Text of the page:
Wednesday, January 1, 2020

The Dark Shadows Daybook: January 1


Taped on this date in 1968: Episode 400

Barnabas might have Trask in his crosshairs, but will Angelique’s fireworks throw off his aim? Barnabas: Jonathan Frid. (Repeat; 30 min.)

Barnabas allows Trask to perform a witch hunting ritual, confident that nothing will result but the proof of Trask’s idiocy. Unfortunately, a fire spell by Angelique sends Vicki running, seemingly proving the reverend’s case. Afterwards, Barnabas concludes that, like Darrens to follow, he may be married to a witch.

Can you believe these people had to work on New Year’s Day? Thanks, Dan. Let’s just get that out of the way right now. And we're not just talking about a regular New Year's Eve the night before. We're talking about a New York New Year's Eve. So, you can just imagine. Not only that, but they were on the hottest show on daytime television relatively speaking. One that had gone from a storyline one year prior that was not necessarily their best, involving the Phoenix, to an entire flashback time travel sequence build around the character no one had imagined a year prior, introduced to be a villain, and now the defender of reason, commonsense, and the character — Vicki — who, until recently, was the protagonist! So, there's that. The immediate game that I played while watching this episode was trying to determine who, among the cast, was the most hung over. There are some cast members, no names please, who always look somewhat hung over, and this creates a natural confusion. However, such a sport is a fruitless effort. Because in trying to determine it, you are left with two realities. The first is that these are actors, and that is a breed that exceeds the most stalwart of the Royal Navy when it comes to the capacity to operate with absolutely toxic levels of alcohol in their systems. But the second point is that these are actors, and not just actors, but good actors. These are pros. So if I found out that none of them were hung over, I would not be a bit surprised. Also, there was a lot of shouting and screaming in the episode. Especially by Jerry Lacy and Alexandra Moltke. And they simply would not be able to do it that schnockered. So that leaves as candidates Lara Parker and Jonathan Frid. They generally are performing rituals or are involved in some kind of deep introspection in the episode, which can be done fairly quietly. But I don't believe either one of them was reeking of the sauce because their performances are just too smart and too disciplined on this day. Which means they might've had a fairly dull evening the night before. And I think perhaps we should all have a moment of silence and recognition for their sacrifice.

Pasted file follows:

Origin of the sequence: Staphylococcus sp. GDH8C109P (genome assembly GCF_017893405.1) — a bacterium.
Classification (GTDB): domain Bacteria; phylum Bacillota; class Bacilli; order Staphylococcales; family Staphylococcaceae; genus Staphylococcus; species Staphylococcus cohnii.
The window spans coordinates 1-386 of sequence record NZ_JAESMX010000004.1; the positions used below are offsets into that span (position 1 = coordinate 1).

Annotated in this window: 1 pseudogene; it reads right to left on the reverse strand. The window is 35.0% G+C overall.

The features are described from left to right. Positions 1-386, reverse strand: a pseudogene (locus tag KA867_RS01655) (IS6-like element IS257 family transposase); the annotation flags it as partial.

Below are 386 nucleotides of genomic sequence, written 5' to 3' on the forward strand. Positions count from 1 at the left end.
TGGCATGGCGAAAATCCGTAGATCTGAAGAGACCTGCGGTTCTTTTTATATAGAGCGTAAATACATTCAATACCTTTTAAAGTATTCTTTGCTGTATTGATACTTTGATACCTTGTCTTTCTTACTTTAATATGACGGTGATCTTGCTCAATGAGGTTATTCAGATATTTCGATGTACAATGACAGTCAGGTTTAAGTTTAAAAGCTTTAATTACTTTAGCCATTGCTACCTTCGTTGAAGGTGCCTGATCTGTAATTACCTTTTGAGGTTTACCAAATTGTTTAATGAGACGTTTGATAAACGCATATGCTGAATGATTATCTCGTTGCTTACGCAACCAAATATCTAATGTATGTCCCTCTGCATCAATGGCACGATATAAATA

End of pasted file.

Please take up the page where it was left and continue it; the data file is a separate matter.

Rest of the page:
I’ve long maintained that most of Clan Collins is secular, probably owing to the memory of the Bedford witch trials. They rarely invoke any kind of religion, leaving that to Quentin (who’ll worship anything), Julia (and I lay money on her being a lapsed Catholic), and Willie (who probably gets religion to the degree of the threat he faces or the woman on whom he’s macking). Barnabas seems to have no need for it, voicing sentiments that Joshua probably mutters only out of earshot of Aunt Abigail. If you want evidence, look at Barnabas’ disdain for Trask. Not only that, but look at his confidence that Trask’s bizarre ceremonies will assuredly humiliate the Reverend and be the end of it. Unfortunately, give a Trask enough rope, and he’ll use it to hang the governess. But this doesn’t occur to Barnabas, who has no lack for credulous imagination. It says something that he’ll believe Vicki’s story about time travel before 2,000 years of Scripture. I can only imagine that if Jesus showed up in 1795 as the governess from another time, they’d all be in a real quandary. Let’s see Trask deal with that.

Barnabas has a lovable overconfidence in common sense and the essential decency of human beings that reeks of the Enlightenment, and as the series goes on, this naiveté will lead to his constant downfall while also being his greatest asset. On Dark Shadows, the bad guys are destined to win, except when they don’t, and the good guys are destined to somehow survive, except when Matthew Morgan pushes them off a cliff. If the show has any emotional message, it is to revere perseverance. The victory of evil is statistically assured. The only bulwark against good’s eradication is its refusal to acknowledge it, despite all evidence to the contrary.

Did I mention this is an election year?

William Faulkner asserted that every great story written after Don Quixote is a retelling of it. The Many Quests of Barnabas Collins is all the evidence we need. Most poignant in the brotherhood Barnabas shows with the great knight are their similar trips on windmills. Cyclical, often downward, but never for so long until blessed ignorance lifts their spirits to fight another day. In 400, Barnabas experiences an entire cycle, unaware that Trask and Angelique are in a strange alliance. By the end, as he spins earthward, he contemplates the truth that his wife may very well be the seed of evil in Collinsport making Trask a fellow fool, if on the other side of the windmill. But wait. The stars will soon replace the rocks below as Fortuna spins the wheel of inevitability.

For the sake of auld lang syne, if only for one day.   

This episode hit the airwaves Jan. 5, 1968.

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